Can Dogs Get Hayfever?

Can Dogs Get Hayfever?

Barbara Mary Hanly

With spring in full bloom, many of us humans suffer from itchy eyes, runny noses and never-ending sneezes  - all the symptoms of horrid hay fever.

For those of us with furry friends in our home, you may wonder whether your furry friends can develop this annoying allergy and the simple answer is…yes! 

Affecting canines, felines and other animals in between, hayfever can be a pesky problem for our pets but can present as other problems so it’s always great to be on the lookout for symptoms. 

Dedicated to providing you with health and wellbeing tips to support your four-legged friend’s happiness, here is everything you need to know about canine hayfever this spring/summer season. 

Hayfever Symptoms in Dogs

Unlike humans, our pets suffer from hay fever symptoms much different to our runny noses and itchy eyes.

Affecting their skin and coat, you may notice your dog excessively itchy after being outdoors for a significant period of time. 

Symptoms may include:

  • Excessive itchy or biting of the skin
  • Sore red patches
  • Watery Eyes
  • Sneezing
  • Rubbing Face or Belly on Floor

It is really important to note that the symptoms above are also indicators of parasites such as fleas, ticks and even food intolerances so if your dog has been regularly fleed and isn't suffering tummy troubles too - symptoms highlight possible allergy to pollen. 

Which Dogs Are More Prone to Hay fever?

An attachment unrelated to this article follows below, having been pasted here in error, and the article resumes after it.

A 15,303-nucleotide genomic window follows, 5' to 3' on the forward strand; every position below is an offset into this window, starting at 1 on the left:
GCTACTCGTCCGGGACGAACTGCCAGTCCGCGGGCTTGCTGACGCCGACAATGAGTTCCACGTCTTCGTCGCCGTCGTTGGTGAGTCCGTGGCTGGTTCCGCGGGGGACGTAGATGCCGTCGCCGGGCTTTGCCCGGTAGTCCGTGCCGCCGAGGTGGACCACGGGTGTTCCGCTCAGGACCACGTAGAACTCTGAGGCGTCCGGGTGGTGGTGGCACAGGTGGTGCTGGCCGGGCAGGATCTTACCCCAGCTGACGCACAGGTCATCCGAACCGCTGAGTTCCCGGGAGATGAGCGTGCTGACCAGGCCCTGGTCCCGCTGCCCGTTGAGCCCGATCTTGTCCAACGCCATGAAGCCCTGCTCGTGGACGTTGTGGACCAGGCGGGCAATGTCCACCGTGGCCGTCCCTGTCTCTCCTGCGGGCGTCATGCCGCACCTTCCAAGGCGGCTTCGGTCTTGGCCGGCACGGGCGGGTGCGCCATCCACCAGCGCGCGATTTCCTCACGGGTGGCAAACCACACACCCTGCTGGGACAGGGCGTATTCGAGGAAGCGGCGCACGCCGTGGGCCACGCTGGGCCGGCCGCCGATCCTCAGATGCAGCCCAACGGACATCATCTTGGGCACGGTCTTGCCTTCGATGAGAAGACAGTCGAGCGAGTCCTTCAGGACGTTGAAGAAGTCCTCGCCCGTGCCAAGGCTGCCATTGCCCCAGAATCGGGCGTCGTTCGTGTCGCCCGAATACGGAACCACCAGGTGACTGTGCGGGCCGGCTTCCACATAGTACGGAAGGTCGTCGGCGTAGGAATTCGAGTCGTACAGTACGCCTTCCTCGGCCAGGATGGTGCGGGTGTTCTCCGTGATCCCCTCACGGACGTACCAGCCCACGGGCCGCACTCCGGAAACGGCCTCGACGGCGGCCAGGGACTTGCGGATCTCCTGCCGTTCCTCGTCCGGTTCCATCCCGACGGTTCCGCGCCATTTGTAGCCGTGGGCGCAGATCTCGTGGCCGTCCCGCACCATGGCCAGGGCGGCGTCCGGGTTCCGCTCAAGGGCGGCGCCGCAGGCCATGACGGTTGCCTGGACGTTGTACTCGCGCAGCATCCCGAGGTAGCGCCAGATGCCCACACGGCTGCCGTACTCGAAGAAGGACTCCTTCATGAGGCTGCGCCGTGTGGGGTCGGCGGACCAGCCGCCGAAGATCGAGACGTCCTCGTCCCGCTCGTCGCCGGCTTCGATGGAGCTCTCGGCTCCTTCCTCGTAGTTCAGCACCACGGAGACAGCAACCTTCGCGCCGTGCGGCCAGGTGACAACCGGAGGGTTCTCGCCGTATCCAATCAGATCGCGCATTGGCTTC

Your dog’s genetic makeup, respiration and even coat type can make them more susceptible to getting hay fever. The following dogs have an increased risk of getting hayfever:

  • Dalmatians
  • Poodles
  • Irish Setter
  • Schnauzers

Like any problem with our pets, once you spot any type of symptom, we recommend seeking veterinary help to fully clarify what might be wrong with your little furry friend. 

How to treat Hay Fever in Dogs? 

Although you might be tempted to give your dog an antihistamine, it is highly recommended to seek guidance from your vet before giving your dog any medication. Your vet then may prescribe creams, ointments or even shampoos for your pet. 

For a more natural relief, honey has long been used as a treatment for hay fever. As hay fever is a result of over exposure to pollen, eating local bees that have pollinated local flowers can help alleviate symptoms.

Due to its high sugar content, feed your dog only a small fraction of honey during hay fever symptoms but this should help reduce itchiness and soreness of the skin. 

Top Tip! Only locally sourced honey will work. Visit your local farm shop or even seek help on social media where you should be able to source honey for you and your furry friend. 


Helping with Hay Fever

Keeping your eye on local pollen levels will also help reduce symptoms in your furry friend. If freshly cut grass is problematic, only allow your dog out to play a few days after this has occurred. . 

With flora and fauna all around us this spring, follow our guide to keeping your dog hay fever free this spring. 

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